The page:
The Greengrass Core code runs on each device. It allows you to deploy and run Lambda applications on the device, supports local MQTT messaging across a secure network, and also ensures that conversations between devices and the cloud are made across secure connections. The Greengrass Core also supports secure, over-the-air software updates, including Lambda functions. It includes a message broker, a Lambda runtime, a Thing Shadows implementation, and a deployment agent. Greengrass Core and (optionally) other devices make up a Greengrass Group. The group includes configuration data, the list of devices and the identity of the Greengrass Core, a list of Lambda functions, and a set of subscriptions that define where the messages should go. All of this information is copied to the Greengrass core devices during the deployment process.

    Your Lambda functions can use APIs in three distinct SDKs:

    AWS SDK for Python – This SDK allows your code to interact with Amazon Simple Storage Service (S3), Amazon DynamoDB, Amazon Simple Queue Service (SQS), and other AWS services.

    AWS IoT Device SDK – This SDK (available for Node.js, Python, Java, and C++) helps you to connect your hardware devices to AWS IoT. The C++ SDK has a few extra features including access to the Greengrass Discovery Service and support for root CA downloads.

    AWS Greengrass Core SDK – This SDK provides APIs that allow local invocation of other Lambda functions, publish messages, and work with thing shadows.

  3. Tomi Engdahl says:

    Greengrass Embeds Amazon in IoT
    AWS runs on GHz-class embedded processors

    Amazon Web Services can now run on a gateway or even a high-end node for the Internet of Things. Greengrass is a Linux runtime from the Web giant, aiming to extend its reach deeper into the IoT.

    The code aims to help businesses speed AWS-based IoT deployments. It uses Amazon’s familiar online tools to create programs that run on users’ local IoT networks, accessing and analyzing data from local IoT nodes. Since it’s part of the AWS family, users can integrate with Amazon’s cloud services as needed.

    “There’s value in processing data at the source,” such as quick response and a known security model using AWS authentication and encryption, said Dirk Didascalou, vice president of AWS IoT at an event here. A Greengrass node also can synch a variety of other nodes when connectivity is intermittent, he added.

    The Web giant is perhaps the largest of more than 20 companies working on IoT software platforms for edge networks. It’s a hot area for a growing number of companies seeking their way into the Internet of Things such as Stanley Black & Decker.

    The tool maker selected AWS IoT as its preferred cloud services platform two years ago. It evaluated about eight edge-network IoT platforms 18 months ago and selected one from startup ClearBlade (Austin). More recently it added Greengrass, and it expects to continue evaluating the growing set of offerings.

    The fact that Greengrass requires a GHz processor with 128 Mbytes of memory and must be programmed, for now, in Python are not barriers

    Amazon attracted many partners for Greengrass given its clout in cloud computing.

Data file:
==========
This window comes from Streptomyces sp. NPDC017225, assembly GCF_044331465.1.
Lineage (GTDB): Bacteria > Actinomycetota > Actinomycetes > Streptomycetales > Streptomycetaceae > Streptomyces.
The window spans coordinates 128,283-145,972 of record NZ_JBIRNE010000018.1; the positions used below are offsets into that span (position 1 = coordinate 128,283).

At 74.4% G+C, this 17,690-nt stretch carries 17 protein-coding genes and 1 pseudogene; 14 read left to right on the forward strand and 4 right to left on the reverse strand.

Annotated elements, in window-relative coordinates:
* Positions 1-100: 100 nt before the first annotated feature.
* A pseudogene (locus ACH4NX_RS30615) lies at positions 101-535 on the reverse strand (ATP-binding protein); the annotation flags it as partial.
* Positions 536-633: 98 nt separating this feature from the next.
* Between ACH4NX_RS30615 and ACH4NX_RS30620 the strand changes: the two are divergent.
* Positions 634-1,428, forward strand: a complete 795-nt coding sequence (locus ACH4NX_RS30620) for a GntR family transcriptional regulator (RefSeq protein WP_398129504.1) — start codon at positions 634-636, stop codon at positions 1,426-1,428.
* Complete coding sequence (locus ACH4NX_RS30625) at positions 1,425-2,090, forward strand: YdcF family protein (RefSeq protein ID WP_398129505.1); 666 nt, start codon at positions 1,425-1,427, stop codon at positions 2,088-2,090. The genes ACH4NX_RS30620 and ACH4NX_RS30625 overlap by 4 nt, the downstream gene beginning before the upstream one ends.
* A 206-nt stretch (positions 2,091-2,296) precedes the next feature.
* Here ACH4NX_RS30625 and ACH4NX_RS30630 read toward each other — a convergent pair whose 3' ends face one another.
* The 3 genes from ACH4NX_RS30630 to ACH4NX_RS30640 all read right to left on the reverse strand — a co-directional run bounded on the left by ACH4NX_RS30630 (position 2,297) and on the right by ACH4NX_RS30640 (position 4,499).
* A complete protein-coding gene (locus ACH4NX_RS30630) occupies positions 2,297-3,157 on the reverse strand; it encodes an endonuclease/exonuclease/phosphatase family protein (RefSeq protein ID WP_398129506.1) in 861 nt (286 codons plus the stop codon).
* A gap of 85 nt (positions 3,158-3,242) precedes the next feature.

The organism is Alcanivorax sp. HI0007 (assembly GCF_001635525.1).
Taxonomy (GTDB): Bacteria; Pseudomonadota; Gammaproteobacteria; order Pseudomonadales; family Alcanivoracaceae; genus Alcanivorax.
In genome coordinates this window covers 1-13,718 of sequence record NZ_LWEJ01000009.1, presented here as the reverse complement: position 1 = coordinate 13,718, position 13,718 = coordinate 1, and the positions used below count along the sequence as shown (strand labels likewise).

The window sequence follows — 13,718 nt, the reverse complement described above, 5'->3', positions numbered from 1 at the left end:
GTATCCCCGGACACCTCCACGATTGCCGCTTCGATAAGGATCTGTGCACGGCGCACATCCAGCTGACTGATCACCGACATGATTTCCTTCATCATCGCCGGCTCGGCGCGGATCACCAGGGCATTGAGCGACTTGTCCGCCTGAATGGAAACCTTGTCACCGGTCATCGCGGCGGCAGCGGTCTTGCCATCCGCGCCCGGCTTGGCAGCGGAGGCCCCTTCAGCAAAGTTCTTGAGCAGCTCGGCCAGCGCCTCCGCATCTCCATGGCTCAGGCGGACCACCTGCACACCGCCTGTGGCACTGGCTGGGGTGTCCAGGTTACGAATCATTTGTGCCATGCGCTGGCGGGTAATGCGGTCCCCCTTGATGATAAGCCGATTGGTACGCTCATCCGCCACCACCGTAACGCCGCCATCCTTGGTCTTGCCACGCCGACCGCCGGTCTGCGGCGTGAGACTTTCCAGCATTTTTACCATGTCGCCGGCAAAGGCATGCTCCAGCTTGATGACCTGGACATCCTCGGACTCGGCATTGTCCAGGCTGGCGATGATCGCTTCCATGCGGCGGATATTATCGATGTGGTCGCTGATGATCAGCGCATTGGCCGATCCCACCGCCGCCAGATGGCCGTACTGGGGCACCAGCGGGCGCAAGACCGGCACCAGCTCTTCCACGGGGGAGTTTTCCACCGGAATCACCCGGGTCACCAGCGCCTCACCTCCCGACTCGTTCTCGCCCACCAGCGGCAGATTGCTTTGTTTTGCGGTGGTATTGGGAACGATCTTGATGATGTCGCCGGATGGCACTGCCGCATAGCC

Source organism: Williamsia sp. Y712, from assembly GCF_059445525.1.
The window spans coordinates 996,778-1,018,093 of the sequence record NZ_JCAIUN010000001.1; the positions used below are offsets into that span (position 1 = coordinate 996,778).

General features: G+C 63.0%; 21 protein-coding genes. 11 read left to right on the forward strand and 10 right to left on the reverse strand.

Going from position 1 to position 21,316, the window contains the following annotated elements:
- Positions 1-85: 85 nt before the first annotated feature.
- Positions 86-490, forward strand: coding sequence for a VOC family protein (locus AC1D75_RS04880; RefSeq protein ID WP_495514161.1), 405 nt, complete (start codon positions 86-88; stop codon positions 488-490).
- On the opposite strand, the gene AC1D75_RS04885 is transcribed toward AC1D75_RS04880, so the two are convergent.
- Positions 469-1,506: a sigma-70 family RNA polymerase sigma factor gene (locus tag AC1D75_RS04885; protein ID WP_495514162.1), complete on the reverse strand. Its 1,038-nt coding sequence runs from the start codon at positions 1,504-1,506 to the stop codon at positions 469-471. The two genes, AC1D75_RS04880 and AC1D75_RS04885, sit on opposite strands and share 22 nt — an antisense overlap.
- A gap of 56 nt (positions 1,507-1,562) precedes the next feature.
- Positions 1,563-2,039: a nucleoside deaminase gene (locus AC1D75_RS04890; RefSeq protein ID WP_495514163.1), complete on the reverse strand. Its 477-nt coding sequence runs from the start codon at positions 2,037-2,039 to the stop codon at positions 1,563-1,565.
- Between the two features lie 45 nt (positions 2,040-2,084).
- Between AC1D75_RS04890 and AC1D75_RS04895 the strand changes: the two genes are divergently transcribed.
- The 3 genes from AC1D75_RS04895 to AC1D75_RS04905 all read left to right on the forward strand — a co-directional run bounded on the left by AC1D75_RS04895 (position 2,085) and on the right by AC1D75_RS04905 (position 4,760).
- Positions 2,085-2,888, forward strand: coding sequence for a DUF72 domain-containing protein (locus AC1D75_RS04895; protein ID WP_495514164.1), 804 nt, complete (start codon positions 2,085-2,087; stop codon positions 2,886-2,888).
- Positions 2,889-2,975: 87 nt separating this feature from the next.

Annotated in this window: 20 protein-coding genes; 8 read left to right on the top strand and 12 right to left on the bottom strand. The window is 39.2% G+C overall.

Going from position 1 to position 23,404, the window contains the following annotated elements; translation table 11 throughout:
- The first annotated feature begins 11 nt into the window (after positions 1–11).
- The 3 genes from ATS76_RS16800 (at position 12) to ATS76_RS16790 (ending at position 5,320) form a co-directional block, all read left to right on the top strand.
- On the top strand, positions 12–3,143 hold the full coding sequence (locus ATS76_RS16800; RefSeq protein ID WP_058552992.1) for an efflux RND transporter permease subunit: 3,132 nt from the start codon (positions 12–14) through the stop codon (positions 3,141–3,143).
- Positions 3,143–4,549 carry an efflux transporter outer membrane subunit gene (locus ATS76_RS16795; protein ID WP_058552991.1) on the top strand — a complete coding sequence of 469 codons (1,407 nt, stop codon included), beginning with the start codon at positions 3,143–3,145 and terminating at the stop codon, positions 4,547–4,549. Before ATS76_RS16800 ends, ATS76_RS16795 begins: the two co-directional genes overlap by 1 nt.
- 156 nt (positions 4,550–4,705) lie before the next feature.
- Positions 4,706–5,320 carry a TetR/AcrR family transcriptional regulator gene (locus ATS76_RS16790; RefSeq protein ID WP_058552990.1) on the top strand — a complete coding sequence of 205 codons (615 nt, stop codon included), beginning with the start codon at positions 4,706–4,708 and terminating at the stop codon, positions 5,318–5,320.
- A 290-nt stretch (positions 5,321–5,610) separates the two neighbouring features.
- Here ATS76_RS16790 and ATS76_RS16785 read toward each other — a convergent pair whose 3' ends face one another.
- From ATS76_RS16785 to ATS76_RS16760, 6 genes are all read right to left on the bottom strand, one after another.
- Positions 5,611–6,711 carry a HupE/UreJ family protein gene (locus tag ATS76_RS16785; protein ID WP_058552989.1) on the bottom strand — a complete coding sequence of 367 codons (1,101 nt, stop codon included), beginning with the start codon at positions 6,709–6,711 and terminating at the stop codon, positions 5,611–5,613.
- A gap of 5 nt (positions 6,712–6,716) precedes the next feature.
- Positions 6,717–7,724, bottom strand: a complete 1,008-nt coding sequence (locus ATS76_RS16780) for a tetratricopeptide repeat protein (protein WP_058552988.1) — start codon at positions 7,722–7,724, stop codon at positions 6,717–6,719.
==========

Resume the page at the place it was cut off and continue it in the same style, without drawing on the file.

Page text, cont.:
Intel, Qualcomm and Samsung are among chip makers that have ported Greengrass to their embedded processors. Set-top box maker Technicolor will start shipping gateways that support Greengrass to one customer later this year. Nokia has a gateway it says will support the code, too.

    Intel used Greengrass to bring up in two weeks an IoT use case for a mining company. Qualcomm showed a smart video camera from ThunderSoft using its Snapdragon 410E, supporting Greengrass. Samsung said its Artik 530 and 710 IoT modules support Greengrass.

    The chip makers typically are agnostic, supporting multiple IoT cloud services. Qualcomm, for example, also supports cloud services for Google’s Android Things as well as Verizon’s IoT initiative.

    Technicolor said it hopes Greengrass helps it address new vertical markets beyond the smart home.

    For now, Greengrass uses a hub-and-subscribe programming approach that lets a single runtime act as a master. It does not support multiple runtime instances collaborating among cores on an SoC or nodes on a network.

    Amazon suggested Greengrass may support other programming languages in the future, perhaps including C and C++. It may also explore a version of the runtime that operates on smaller processors.

    For many companies the biggest headaches are more fundamental.

    “For traditional lines of business that only thought of hardware products, the need to leap into fused hardware/software digital products is a challenge that requires lots of experimentation and education,”

    “Another aspect is coming up with the right business models…”

    In technology, “connectivity is always an issue, you don’t always have networks available, and there are multiple networking options and approaches–it hasn’t sorted itself out yet,”

  4. Tomi Engdahl says:

    NXP Semiconductors and Amazon Web Services agreed on NXP’s use of the Amazon Greengrass software on the chip company’s Layerscape Intelligent Gateway platform. Amazon Greengrass extends the AWS Cloud’s capabilities to local devices.